Another visit to Florida in September 2015 for therapy produced remarkable results. The therapists constrained one of Nati’s arms to teach her brain a more effective way of using her limb. This triggered a response so dramatic that it changed Nati’s life. In just three days, she began to eat normally, but differently than she had ever before. She began asking for ice cream and yogurt, two foods that previously made her nauseous. She also began talking, a big surprise to her family when she returned home to Guatemala, who only knew a little girl who didn’t even say “mommy”. Over the next two months Nati began to have lots of milestones, reaching goals her family thought were impossible. One year after that first therapy, Natalia is a changed girl. She is outgoing and chatty, overcoming her lack of English skills by learning simple phrases like “Hi, how are you?” While movement is still difficult, she still tries to run and climb like other children, and is getting better at it every day.

Nati and Diana’s love for Ronald McDonald House is beyond expression. The staff and volunteers enjoy having this delightful little girl who chatters away, while her mother or grandmother follows behind. The family feels at home in this special place, and have paid this kindness forward by helping out another Guatemalan family staying at the House; taking them in their rental car to beaches and parks, baseball games and museums.

Diana had known about Ronald McDonald House through friends who stayed when their triplets were born, but never expected the unconditional love and support she receives at the House. Diana comments, “It’s hard to say goodbye because although we are happy to go home, we are sad to leave this amazing place. It’s a hard test that God has given us, but he always sends angels to help out, and Ronald McDonald House has many angels.”

While the Therasuit therapy is incredibly helpful for Nati, it is also expensive since Diana’s insurance does not cover it. Ideally Nati would have two (four week) Therasuit sessions each year, but that may not be an option in the coming months. The option of surgery once Nati turns six-years-old may be an option, but is still too far in the future to consider. In the meantime, she has been fitted with new braces to help her progress with walking. The doctor had wanted to cast her leg during this visit, but unfortunately that would require a six-way stay, far too long for the family to be away from home and Diana’s work as an event planner.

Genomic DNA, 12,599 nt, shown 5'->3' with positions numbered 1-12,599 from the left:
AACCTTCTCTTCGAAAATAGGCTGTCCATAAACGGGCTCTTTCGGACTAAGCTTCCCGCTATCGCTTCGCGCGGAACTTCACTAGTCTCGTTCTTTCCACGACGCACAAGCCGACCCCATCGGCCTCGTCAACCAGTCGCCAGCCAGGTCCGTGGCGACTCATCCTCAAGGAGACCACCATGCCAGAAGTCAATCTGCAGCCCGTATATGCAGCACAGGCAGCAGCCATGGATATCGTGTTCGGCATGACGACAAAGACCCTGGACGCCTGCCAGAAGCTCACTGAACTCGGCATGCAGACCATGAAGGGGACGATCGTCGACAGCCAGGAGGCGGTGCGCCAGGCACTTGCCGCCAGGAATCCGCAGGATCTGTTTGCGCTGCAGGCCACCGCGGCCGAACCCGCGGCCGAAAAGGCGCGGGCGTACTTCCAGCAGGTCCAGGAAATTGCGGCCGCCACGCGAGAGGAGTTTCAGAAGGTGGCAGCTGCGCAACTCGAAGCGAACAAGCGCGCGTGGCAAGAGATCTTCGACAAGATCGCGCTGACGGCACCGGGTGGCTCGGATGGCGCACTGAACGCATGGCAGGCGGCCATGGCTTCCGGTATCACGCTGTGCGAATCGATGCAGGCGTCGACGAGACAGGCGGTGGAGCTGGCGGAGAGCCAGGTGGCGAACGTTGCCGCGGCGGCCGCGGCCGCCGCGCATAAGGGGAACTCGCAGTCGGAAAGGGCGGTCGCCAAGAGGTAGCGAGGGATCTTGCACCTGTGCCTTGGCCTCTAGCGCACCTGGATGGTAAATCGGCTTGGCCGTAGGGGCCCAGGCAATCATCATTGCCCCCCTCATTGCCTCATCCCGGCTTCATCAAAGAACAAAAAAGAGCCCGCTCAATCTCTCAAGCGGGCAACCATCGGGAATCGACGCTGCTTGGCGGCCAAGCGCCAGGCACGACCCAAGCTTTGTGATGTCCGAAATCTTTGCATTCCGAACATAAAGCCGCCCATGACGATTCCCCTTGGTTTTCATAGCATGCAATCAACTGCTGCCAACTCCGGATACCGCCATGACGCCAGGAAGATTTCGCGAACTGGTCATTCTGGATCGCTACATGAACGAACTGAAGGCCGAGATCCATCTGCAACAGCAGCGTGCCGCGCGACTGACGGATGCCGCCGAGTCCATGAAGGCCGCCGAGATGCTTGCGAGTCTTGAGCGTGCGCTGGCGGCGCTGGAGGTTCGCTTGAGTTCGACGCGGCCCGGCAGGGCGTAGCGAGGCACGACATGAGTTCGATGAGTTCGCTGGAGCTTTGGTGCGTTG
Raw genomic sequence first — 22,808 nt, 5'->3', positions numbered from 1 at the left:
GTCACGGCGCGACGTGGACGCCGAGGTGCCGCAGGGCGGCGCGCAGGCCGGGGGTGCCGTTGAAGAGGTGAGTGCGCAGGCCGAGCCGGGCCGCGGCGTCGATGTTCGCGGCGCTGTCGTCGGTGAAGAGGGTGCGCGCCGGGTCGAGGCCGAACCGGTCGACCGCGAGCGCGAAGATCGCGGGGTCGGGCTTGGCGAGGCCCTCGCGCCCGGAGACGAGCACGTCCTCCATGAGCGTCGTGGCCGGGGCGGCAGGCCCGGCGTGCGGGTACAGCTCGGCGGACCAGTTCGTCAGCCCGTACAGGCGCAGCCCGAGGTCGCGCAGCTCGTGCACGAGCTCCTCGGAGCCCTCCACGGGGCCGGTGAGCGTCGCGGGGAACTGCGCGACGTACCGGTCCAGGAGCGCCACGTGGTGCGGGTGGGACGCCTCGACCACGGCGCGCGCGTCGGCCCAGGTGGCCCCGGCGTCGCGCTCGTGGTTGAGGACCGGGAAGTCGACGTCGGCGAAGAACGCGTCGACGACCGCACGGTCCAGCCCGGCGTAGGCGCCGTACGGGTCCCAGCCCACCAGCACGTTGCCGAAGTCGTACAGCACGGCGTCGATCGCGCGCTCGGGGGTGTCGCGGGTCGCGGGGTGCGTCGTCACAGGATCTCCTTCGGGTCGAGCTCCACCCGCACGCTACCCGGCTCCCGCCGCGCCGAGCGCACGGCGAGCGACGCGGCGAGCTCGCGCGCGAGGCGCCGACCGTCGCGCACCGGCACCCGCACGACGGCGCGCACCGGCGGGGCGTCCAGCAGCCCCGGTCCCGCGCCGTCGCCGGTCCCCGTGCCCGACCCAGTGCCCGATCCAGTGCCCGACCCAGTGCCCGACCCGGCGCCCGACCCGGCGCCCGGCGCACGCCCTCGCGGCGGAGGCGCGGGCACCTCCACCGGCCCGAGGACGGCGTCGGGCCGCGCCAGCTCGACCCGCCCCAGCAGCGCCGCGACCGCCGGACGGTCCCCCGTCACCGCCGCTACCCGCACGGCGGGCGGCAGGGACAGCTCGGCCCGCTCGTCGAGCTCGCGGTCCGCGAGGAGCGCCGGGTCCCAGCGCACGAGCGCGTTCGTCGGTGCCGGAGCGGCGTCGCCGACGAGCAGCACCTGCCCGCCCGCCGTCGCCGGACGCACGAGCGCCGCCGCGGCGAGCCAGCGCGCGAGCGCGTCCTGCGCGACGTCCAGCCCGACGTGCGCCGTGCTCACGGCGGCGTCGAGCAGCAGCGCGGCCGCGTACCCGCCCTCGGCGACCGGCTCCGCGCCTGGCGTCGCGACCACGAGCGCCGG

The family’s stay at RMH has also made a big difference in their outlook and perspective. Meeting other families whose children have far more serious issues has made an impact and Diana and her mother now look at Nati’s condition in a much different light. No longer does Diana feel sorry for herself, instead feeling great compassion for the other families staying at the House, and wishing she could help them. RMH provides much greater blessings than a place to stay and food to eat; it provides the comfort, caring and compassion that only other families, generous-hearted volunteers and amazing staff can deliver.



The TheraSuit Method® was created by Izabela and Richard Koscielny (Physical Therapists and parents of a daughter with Cerebral Palsy). It is a holistic approach for those afflicted with neurological disorders like Cerebral Palsy, Developmental Delays, and Traumatic Brain Injuries. TheraSuit Method® is based on an intensive and specific exercise program. Elimination of pathological reflexes and establishing new, correct, and functional patterns of movements is of significant importance.

Author: RMHC Tampa Bay